The role of Epstein-Barr virus stable intronic sequence-RNAs in early B Cell infection

  • Ana Pozo de Dios Gali Macedo (Student)

Student thesis: Master's Thesis


Epstein-Barr virus (EBV) is a gamma-herpesvirus that infects epithelial cells and naïve Bcells. With a prevalence of about 95% in the world population, it is generally acquired duringchildhood or adolescence and is responsible for a non-threatening clinical condition calledinfectious mononucleosis. However, particularly in the immunosuppressed this virus isimplicated in the pathology of lymphomas and some carcinomas. The presence of EBVencodedstable intronic sequence RNAs in EBV-positive cell lines was detected for the firsttime in 2013 and their role in the EBV’s life cycle is not yet known. Here is reported thegeneration of the first virus knock-out virus for sisRNA-1 and the preliminary study of thevirus’ behaviour in B cell infection. Evidence found by monitoring cell proliferation throughmicroscopy and FACS analysis shows that knocking out the intron that encodes sisRNA-1causes proliferation impairment by day 8 after B cell infection, but doesn’t impede laterproliferation and outgrowth of LCLs. Viral transcription of LMP1 and Cp vs Wp promoterusage was analysed as well as viral protein expression of the EBNAs but no significantdifferences between WT and sis1KO where found. It remains to be determined if the effectsobserved where in fact a consequence of the lack of sisRNA-1 or due to the disruption ofBHRF1 splicing that we hypothesised to be a possible consequence of deleting sisRNA-1.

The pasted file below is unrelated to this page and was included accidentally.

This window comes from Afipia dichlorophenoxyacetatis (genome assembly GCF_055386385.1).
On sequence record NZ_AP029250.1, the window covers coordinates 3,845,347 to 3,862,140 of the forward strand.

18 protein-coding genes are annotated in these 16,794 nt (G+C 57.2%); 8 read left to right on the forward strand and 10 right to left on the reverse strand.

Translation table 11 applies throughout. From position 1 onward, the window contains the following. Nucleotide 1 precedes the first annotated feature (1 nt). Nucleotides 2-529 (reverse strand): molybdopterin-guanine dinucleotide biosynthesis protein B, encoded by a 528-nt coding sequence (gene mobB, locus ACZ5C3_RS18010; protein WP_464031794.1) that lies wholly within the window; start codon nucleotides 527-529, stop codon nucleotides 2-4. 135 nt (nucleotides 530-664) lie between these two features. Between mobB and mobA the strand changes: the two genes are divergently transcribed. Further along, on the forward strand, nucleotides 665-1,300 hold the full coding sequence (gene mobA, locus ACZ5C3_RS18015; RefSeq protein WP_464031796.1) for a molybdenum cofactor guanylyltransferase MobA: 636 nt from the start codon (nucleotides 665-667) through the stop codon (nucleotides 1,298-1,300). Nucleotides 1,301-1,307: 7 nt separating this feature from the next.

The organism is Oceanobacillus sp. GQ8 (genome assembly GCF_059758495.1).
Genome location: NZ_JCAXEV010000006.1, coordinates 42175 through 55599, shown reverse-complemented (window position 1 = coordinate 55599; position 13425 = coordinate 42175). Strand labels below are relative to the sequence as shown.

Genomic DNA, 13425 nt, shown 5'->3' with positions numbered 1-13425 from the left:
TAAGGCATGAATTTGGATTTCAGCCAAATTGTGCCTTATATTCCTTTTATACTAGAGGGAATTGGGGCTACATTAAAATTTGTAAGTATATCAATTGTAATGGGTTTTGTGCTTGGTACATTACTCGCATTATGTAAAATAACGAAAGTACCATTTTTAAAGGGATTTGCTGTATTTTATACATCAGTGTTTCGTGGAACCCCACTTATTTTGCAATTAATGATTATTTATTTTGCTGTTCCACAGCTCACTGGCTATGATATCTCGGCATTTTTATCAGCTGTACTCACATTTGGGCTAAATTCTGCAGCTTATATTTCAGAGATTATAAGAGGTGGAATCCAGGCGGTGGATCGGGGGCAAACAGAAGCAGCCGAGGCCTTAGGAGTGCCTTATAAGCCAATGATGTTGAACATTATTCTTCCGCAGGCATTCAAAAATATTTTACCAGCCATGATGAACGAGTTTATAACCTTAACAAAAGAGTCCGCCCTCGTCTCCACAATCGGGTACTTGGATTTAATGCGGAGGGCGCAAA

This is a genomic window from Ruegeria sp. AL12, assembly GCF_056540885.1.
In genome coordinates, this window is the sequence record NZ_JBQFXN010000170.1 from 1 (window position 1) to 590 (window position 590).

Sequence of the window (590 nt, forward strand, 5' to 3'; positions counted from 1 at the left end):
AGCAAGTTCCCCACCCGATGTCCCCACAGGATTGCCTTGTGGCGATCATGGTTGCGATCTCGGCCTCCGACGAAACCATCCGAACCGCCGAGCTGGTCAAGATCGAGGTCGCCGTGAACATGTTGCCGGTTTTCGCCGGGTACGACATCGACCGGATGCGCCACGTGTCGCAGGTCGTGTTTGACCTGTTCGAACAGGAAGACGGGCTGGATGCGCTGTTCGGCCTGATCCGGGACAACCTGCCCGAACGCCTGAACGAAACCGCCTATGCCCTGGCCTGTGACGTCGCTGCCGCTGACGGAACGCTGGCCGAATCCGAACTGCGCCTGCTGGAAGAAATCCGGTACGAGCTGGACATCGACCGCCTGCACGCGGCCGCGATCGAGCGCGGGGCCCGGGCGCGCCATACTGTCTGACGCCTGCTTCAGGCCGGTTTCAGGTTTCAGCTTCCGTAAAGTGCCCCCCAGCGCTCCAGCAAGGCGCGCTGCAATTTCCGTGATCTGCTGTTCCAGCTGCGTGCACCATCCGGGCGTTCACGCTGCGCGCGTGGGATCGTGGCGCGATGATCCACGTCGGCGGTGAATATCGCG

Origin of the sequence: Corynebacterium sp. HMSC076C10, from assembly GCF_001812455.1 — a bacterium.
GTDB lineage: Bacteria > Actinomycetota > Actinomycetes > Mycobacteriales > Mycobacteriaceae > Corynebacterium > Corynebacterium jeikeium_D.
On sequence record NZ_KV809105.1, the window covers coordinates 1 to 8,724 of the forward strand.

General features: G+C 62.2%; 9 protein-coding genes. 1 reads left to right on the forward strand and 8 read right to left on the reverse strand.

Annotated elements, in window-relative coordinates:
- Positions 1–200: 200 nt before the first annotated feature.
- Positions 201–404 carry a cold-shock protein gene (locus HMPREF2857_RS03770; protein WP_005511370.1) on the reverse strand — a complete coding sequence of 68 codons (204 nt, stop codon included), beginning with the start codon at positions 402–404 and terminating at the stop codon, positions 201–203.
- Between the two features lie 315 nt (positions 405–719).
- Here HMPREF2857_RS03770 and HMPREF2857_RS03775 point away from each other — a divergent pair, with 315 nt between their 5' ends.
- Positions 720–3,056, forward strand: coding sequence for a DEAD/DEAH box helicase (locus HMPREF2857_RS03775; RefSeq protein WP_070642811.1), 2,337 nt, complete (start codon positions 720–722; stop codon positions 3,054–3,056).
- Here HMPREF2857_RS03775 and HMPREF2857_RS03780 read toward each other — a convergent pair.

Date of Award10 Apr 2017
Original languageEnglish
Awarding Institution
  • Universidade Católica Portuguesa
SupervisorRobert E. White (Supervisor)


  • Mestrado em Microbiologia Aplicada

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